November 1, 2006
By Thomas B Haines
Thomas B. Haines has served as editor in chief of AOPA Pilot for the past 12 years.
Those connecting rods may not look like much to you and me; they could well be mil-spec bubble-blowing wands. But to the technicians at Teledyne Continental Motors (TCM) they represent the latest in manufacturing techniques designed to provide smoother and longer-running engines for those of us who pay the maintenance bills. Balancing connecting rods to within 2 grams across the set represents just one of many ways that TCM has moved its manufacturing processes from early twentieth century to the twenty-first century. Two grams is, by the way, about the weight of a dime.
Although Continental is celebrating its 100th anniversary this year, it is not just looking back. Fifteen years ago it set out on a $40 million capital investment plan to modernize its facilities and operations. Today, it occupies 250,000 square feet of manufacturing space at its Mobile, Alabama, headquarters — down from the 1.1 million square feet it once occupied. Two computer-controlled machines now do the work that once took 15 machines. Preparing a core forging for final assembly once took as much as 11 weeks in fits and starts; it now takes about eight hours.
Overlooking the whirring manufacturing floor, technicians man a screen-festooned control room that would make NASA envious. Computers monitor and record thousands of processes for continuous analysis, ferreting out new ways to improve the manufacturing process and also for, well, CYA purposes.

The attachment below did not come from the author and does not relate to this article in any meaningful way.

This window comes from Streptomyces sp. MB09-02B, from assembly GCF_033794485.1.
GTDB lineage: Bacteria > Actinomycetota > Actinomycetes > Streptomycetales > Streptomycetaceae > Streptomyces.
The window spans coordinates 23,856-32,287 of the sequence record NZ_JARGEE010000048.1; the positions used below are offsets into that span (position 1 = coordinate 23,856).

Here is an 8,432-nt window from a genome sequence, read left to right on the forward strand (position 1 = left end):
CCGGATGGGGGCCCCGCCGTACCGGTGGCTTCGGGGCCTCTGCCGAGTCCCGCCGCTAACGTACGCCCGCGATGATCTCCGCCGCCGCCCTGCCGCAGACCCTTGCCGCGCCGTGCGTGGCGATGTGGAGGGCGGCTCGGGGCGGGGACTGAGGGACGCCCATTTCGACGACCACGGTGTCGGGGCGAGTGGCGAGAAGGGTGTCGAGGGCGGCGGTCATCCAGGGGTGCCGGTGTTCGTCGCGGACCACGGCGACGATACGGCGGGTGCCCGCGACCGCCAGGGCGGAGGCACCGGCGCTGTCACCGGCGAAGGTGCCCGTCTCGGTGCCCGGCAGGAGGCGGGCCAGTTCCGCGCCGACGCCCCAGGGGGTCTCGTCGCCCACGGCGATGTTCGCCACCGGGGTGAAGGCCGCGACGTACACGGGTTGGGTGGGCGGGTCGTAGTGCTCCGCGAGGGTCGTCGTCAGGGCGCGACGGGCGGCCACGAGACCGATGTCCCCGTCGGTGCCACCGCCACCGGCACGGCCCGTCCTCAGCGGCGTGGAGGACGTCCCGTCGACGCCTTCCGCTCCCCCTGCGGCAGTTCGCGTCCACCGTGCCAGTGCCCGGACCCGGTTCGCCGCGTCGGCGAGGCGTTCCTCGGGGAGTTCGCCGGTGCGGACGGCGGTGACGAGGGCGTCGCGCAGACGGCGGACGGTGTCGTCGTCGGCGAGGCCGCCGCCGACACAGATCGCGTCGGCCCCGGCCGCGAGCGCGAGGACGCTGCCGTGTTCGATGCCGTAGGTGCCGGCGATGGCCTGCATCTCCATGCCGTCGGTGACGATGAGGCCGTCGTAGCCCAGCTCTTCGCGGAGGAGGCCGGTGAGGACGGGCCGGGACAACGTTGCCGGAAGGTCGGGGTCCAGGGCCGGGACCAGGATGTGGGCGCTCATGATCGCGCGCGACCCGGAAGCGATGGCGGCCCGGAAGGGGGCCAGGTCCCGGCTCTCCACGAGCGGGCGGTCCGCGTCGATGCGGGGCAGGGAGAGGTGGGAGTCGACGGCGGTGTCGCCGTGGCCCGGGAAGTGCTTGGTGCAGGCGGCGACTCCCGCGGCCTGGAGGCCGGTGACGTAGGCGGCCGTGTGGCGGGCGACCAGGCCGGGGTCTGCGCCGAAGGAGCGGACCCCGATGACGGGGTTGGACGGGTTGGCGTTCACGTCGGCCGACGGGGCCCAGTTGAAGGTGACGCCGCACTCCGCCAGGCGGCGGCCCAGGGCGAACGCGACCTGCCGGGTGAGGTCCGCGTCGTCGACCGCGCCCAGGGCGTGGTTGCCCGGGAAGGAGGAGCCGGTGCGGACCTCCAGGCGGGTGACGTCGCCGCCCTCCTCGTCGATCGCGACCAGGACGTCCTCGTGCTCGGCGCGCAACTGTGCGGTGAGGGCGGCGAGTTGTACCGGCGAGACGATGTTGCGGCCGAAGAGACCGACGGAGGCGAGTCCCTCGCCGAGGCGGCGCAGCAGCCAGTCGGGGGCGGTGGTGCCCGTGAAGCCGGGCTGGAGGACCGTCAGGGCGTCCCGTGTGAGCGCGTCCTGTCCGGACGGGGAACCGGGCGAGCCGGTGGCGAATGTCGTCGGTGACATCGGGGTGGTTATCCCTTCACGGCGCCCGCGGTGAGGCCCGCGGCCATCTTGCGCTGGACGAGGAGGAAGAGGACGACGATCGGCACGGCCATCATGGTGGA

Product liability insurance costs are a very real problem for engine and component manufacturers in particular, admits TCM President Bryan Lewis. Given that engines are generally replaced at intervals of less than 18 years, they do not benefit much from the General Aviation Revitalization Act of 1994, which provides a statute of repose — basically an 18-year statute of limitations — to general aviation manufacturers. Someday all of those stored bits and bytes of data associated with each engine may well prove that the engine was not negligently manufactured, no matter how convincing the plaintiff's attorney might be. The data analysis will more likely prevent any defects from creeping in in the first place and it will help isolate them if they do sneak in.
With the advancements in machining and careful manufacturing processes, today's engine is a "super-conforming product," says Lewis. Every part is consistently in the center of the factory specification limits.
Take those connecting rods, for example. Forty-five parameters are measured on each and every connecting rod. The data are stored and compared to others to ensure that none strays from the center of the factory spec.
When it comes time to finagle those rods into an engine, they are not the only items carefully chosen to match their counterparts. Technicians match everything from valve springs to fuel injectors to pistons (also balanced to within 2 grams across a set of six) to ensure that the resulting engine runs as smoothly as possible.
Once an engine kit is prepared, it does not move down an assembly line. Instead, a team of four technicians assembles it using very modern lifts and powered wrenches — the way you might imagine a team assembling a very expensive and fine piece of equipment, which is what an aircraft engine is, after all.
"Oh, sure," you may think, "horizontally opposed, aircooled engines have been around for many decades; they're crude compared to my car engine. Why not something new?"